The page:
That’s all for this month’s Carnival of the Bureaucrats. Submit your blog article to the next edition using our carnival submission form. Submissions should conform to the Carnival regulations. Past posts and future hosts can be found on the Carnival index page.

video content economics

Content is glamorous. Stars, drama, action, romance, suspense. But if you want to understand how Internet video distribution will evolve, you’ve gotta get your nose into dull facts and the dismal science.

Video content has little relevance to aggregate patterns of video consumption. Growth in discretionary (leisure) time is closely correlated with time spent watching television. From 1925 to 1995 in the U.S., discretionary time increased by 15 hours per week. Over the same period, television watching time increased from 0 to 16 hours per week.[1] Television viewing time has expanded to fill growth in leisure time.

Television watching generates common patterns of human behavior irrespective of video content choices. Compare the US to the USSR in the mid-1980s:

In the mid-1980s television programming and broadcasting in the USSR was state-owned, state-controlled, and highly centralized. Households had little opportunity to choose between programs: 68% of households received two or fewer program channels. In contrast, television in the US in the mid-1980s was privately owned and commercially driven, and television offered viewers many programming choices; 88% of households received five or more over-the-air television signals, while cable systems, with median capacity of over 30 channels, passed 76% of households.

Despite these and other sharp contrasts between the US and the USSR, the television set, the way television was watched, and time spent watching television were remarkably similar. In both the US and the USSR the average viewer sat on a couch and watched a rectangular colored screen about two meters away. In the US in 1985 television viewing times for employed men and women were 14.6 and 12.1 hours per week respectively. In Pskov, USSR in 1986, television viewing times for employed men and women were 14.5 and 10.7 hours per week respectively.[2]

The sensory form of video, much more than its content, shapes the physical characteristics of viewing and the amount of viewing time.

Channel repertoire data also indicate common behavior across different content circumstances. In Beijing, China, in 2002, households received on average 37 channels of television. Viewers watched for more than ten minutes per week on average 13.5 channels. Viewers similarly watched per day (among days that included television viewing) on average 4.5 channels.[3] For comparison, in the U.S. in 2005, households received on average 96.4 channels, and watched on average 15.4 channels per week.[4] In Mexico in 2000, viewers watched per day (among days that included television viewing) on average 4.4 channels. Whether in China, the U.S., or Mexico, viewers behave similarly in the extent to which they switch channels on the television.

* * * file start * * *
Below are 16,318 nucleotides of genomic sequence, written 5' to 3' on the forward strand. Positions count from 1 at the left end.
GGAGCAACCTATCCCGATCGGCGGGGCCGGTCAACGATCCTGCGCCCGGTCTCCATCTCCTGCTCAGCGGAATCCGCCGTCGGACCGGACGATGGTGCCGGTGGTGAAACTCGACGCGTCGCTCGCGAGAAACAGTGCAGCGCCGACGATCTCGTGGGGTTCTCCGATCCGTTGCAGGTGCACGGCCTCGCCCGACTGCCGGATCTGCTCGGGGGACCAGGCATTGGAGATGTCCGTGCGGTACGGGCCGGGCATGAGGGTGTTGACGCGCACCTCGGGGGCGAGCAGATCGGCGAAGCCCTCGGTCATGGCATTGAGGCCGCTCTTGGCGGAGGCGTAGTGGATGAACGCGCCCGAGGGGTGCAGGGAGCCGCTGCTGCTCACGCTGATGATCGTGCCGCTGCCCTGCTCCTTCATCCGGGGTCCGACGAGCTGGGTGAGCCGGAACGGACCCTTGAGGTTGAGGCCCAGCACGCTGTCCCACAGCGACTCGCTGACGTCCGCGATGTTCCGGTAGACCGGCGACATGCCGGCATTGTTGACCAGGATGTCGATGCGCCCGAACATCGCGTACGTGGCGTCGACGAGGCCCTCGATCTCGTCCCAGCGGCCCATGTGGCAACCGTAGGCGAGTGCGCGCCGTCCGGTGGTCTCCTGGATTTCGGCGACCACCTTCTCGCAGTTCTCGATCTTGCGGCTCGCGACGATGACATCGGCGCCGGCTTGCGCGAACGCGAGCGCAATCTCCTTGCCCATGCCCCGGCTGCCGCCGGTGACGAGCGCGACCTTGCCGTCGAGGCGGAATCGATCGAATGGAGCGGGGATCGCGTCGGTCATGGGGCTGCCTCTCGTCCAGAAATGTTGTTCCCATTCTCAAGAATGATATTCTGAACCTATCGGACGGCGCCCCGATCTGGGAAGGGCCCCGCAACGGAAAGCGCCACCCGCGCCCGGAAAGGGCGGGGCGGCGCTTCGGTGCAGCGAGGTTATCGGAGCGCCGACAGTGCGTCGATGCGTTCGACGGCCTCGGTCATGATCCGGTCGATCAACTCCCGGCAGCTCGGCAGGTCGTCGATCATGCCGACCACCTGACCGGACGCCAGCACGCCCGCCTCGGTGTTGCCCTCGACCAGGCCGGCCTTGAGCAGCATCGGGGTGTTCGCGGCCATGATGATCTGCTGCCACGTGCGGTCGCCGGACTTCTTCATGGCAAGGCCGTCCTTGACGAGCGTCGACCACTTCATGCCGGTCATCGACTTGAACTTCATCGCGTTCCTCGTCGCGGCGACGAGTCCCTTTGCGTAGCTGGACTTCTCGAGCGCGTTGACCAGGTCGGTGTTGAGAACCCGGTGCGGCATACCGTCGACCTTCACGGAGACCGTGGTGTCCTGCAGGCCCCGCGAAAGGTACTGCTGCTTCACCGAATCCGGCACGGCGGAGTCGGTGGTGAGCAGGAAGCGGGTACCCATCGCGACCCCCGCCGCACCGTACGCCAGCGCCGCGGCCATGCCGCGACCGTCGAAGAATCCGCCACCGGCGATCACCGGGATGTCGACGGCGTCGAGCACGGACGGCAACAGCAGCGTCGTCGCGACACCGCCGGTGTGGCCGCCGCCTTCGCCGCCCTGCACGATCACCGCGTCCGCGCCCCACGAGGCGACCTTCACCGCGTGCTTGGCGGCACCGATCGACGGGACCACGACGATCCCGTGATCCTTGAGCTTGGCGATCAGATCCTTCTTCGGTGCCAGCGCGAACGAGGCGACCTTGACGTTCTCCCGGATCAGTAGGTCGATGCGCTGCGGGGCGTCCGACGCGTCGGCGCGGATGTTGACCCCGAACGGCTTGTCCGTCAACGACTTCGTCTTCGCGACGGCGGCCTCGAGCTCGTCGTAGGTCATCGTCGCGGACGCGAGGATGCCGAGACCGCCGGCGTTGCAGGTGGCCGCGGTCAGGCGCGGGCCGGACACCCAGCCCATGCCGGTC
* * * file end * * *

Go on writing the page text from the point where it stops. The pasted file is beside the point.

Video content probably has little relevance to substitution between traditional television viewing time and viewing video available through computer screens. Television sets are ubiquitous and part of the architecture of many homes (the “TV room”). Sitting inertly, killing time in front of the television, is a deeply ingrained habit for many adults. More video choices or better quality video is unlikely to greatly affect video watching. Talk of a schism between content creation and content aggregation and distribution seems to me to miss the main point. Video content creators compete among themselves for viewers with common behavioral routines. Common behavioral routines themselves are out of the scope of persons’ boundedly rational behavioral optimization.

Changing common behavioral routines is more an issue of social change than product design. Joost describes itself thus:

Joost™ is a new way of watching TV on the internet, which uses new and established technologies to provide the best of both the internet and TV worlds. We’re in the process of making it as TV-like as we can, with programmes, channels and adverts. You can also see some things that we think will enhance the TV experience: searching for programmes and channels, for example, as well as social features like chat.